Don’t Shoot – The Messenger May be MORE Important than the Message!

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How many times have you had to deliver bad news and your opening line was, “Don’t shoot the messenger!”   As we think about and develop communications, both internal and external, we often agonize over form, format, timing, messaging, technology, etc. in an attempt to ensure that what we are communicating will be heard, spread to others and even acted upon.  What we don’t think about often enough is the messenger. 

In an article I read in Harvard Business review “The Other Factor that Makes an Idea Spread”, author Julianne Wurm notes that “. . . . . much of the desire to share an idea with others was linked to that idea’s carrier. It’s the carrier who gets the audience to open up, trust, and ultimately spread the idea. Some well-known examples of carriers of ideas would include Daniel Goleman, who popularized the idea of emotional intelligence in 1995 although the concepts and research were actually conducted by John Mayer and Peter Salovey. Malcolm Gladwell has brought forth the ideas of others in nearly all his books from Blink to The Tipping Point and Outliers. Maria Popova of the popular blog Brainpickings  connects different theories and opinions in unexpected ways.” 

I found this article interesting because communication and the ability to share and spread our ideas / recommendations is the most critical element of our jobs as Sourcing professionals.  If you buy the fact that most of our issues are internal – and believe me they are, STILL, then communication as a change management tool is critical to our success.  If the messenger really does matter, as noted above,  then we need to ensure that our messages are delivered by the most effective messenger we can find.

Here are some of the attributes of an effective messenger:

  • Ability to connect with the audience
  • Strong storyteller, thinker or writer
  • Make fresh connections and present clear arguments   
  • Likeable (people will listen to people they like 🙂 ) – the opposite is true as well
  • Give ideas context they may lack standing alone

By the way,  messengers can / should change depending on the content of your message and the recipient.  As such, developing a communication plan that includes the messenger as a key element is important. As you are deciding on your carrier, consider the attributes of a successful messenger.  Don’t assume that the most senior person in the organization is automatically the ideal messenger because the opposite may be true.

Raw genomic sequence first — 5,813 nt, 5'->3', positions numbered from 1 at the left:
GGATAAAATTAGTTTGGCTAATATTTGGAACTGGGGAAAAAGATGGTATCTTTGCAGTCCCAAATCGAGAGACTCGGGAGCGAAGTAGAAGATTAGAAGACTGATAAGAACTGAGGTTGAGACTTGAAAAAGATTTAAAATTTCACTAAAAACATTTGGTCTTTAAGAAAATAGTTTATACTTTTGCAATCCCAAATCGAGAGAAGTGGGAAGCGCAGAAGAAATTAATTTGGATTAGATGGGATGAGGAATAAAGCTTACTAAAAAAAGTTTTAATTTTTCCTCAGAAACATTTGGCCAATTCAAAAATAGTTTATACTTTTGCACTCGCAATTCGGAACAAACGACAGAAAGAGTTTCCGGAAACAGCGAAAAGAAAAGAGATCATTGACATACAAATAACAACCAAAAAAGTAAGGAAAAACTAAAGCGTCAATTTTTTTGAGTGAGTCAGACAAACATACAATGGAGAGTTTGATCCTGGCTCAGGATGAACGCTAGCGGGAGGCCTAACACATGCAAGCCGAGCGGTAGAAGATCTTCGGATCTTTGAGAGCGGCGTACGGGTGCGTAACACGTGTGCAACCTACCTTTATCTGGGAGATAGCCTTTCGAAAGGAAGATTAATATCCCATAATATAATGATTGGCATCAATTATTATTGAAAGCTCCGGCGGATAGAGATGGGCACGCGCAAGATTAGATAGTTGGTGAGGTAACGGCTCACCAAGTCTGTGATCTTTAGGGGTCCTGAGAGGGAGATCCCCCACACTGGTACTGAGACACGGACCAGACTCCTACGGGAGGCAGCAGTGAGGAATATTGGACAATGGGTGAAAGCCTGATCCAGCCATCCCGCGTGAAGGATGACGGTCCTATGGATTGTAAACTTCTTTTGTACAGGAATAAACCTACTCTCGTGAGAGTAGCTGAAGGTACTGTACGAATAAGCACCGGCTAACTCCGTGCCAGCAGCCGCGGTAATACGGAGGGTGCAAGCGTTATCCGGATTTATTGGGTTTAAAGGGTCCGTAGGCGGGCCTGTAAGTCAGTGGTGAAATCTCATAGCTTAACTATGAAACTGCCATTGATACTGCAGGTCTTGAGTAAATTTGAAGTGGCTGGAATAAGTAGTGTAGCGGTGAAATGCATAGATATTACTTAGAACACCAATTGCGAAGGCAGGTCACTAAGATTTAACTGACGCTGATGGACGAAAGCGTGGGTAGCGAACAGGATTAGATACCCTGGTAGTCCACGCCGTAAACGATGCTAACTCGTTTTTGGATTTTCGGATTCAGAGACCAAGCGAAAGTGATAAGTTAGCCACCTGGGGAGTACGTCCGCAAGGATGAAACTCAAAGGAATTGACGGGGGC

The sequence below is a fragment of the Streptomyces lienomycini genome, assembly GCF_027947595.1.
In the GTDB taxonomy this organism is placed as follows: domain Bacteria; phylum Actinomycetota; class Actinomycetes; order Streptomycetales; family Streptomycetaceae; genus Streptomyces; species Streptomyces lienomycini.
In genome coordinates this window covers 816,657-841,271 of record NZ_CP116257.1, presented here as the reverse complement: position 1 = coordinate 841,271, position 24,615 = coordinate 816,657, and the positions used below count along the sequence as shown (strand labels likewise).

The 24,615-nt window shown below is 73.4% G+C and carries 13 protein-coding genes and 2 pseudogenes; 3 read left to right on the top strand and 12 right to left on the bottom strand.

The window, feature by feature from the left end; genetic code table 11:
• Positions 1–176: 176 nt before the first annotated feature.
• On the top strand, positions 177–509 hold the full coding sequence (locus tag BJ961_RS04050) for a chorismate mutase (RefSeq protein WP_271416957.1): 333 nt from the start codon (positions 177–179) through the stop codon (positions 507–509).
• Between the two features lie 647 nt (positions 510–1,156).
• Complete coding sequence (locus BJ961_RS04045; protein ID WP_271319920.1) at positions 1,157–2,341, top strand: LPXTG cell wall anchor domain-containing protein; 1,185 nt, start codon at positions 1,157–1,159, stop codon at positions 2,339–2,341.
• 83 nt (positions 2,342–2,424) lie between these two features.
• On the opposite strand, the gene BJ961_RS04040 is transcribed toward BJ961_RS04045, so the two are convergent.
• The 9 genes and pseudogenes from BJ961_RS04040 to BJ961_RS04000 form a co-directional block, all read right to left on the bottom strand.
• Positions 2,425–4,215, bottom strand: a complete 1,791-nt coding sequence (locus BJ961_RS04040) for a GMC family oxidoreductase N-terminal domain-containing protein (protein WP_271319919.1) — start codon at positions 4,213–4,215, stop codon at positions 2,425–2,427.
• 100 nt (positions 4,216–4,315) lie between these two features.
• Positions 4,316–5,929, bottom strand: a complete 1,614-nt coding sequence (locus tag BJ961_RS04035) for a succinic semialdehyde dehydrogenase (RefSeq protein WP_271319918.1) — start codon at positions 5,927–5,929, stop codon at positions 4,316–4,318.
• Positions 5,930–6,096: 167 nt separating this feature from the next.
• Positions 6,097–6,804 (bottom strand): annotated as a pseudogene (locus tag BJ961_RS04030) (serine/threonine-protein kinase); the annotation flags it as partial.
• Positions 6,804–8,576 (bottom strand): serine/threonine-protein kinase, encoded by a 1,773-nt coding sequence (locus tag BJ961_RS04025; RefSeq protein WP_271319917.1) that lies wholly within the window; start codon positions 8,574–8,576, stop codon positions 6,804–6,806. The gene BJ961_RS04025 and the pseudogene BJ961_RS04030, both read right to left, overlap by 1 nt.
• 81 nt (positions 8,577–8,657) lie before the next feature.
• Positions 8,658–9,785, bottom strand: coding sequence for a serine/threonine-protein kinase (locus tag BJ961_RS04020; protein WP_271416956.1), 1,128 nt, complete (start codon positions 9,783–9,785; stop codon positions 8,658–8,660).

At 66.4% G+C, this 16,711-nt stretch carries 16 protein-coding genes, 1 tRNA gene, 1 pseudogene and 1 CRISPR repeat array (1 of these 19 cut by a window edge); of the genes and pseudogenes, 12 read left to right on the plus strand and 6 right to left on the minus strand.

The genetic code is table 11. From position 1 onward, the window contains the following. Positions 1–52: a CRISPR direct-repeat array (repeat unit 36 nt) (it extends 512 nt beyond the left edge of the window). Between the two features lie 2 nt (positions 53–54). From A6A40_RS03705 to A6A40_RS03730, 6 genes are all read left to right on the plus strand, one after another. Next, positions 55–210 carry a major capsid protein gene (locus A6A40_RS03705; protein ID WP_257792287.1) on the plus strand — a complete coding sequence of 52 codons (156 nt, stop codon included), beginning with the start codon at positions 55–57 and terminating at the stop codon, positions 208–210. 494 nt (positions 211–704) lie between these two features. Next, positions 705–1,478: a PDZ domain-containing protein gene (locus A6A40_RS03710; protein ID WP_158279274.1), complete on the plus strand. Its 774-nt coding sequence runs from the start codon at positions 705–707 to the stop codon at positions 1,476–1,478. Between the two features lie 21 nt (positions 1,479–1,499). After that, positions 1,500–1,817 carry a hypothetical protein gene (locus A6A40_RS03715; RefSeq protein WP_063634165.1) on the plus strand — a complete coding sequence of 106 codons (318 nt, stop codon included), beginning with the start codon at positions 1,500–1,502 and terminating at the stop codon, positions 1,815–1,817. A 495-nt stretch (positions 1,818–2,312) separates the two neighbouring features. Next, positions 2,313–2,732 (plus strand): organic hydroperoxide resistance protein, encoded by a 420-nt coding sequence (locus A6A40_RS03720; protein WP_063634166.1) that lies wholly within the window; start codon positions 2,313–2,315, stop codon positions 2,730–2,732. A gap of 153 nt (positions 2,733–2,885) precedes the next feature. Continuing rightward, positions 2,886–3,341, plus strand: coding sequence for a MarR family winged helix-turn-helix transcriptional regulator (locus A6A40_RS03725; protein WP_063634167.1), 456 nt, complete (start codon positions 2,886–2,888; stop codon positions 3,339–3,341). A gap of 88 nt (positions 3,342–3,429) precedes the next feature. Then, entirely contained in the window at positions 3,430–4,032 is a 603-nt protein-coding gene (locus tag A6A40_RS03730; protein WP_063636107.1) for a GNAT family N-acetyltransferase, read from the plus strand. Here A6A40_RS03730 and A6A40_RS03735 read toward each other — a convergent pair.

When asked by our clients, “who is the first person you would hire for your Sourcing organization?” we always answer –  a marketing / communication star.  The reason is that “selling the change” is by far the most critical activity for an organization that is trying to change behavior across the organization and communication is on the top of the list in “selling the change”.  As you are considering which competencies are most critical in your sourcing professionals – it is strong communication skills.  If that is a skill gap for your organization, that may be the reason you are not making headway with your internal issues.

Remember, the next time you have an important message to communicate, make sure your messenger is embraced, not shot!

Let us know what you think and join in the conversation . . . . . .      

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Anne Kohler
Anne has been leading consulting and financial management organizations for over 25 years. She has extensive expertise in Strategic Sourcing, change management, contracting & contract management (both the buy side and sell side) organizational design and supply chain management. Anne has a passion for collaborating and educating her clients while helping them to uncover hidden value in their organizations. In addition, Anne has been named by Supply & Demand Chain Executive as a “Top 100 Provider Pro to Know” every year since 2007 and a 2013 Top Female Supply Chain executive.
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1 Comment

  1. Joseph Richardson on

    Hi Anne,

    I enjoyed your article and I agree with you. We, in Supply Management are Outliers. How we sell our messages may be as important as the message itself.

    Kindest regards,
    Joseph

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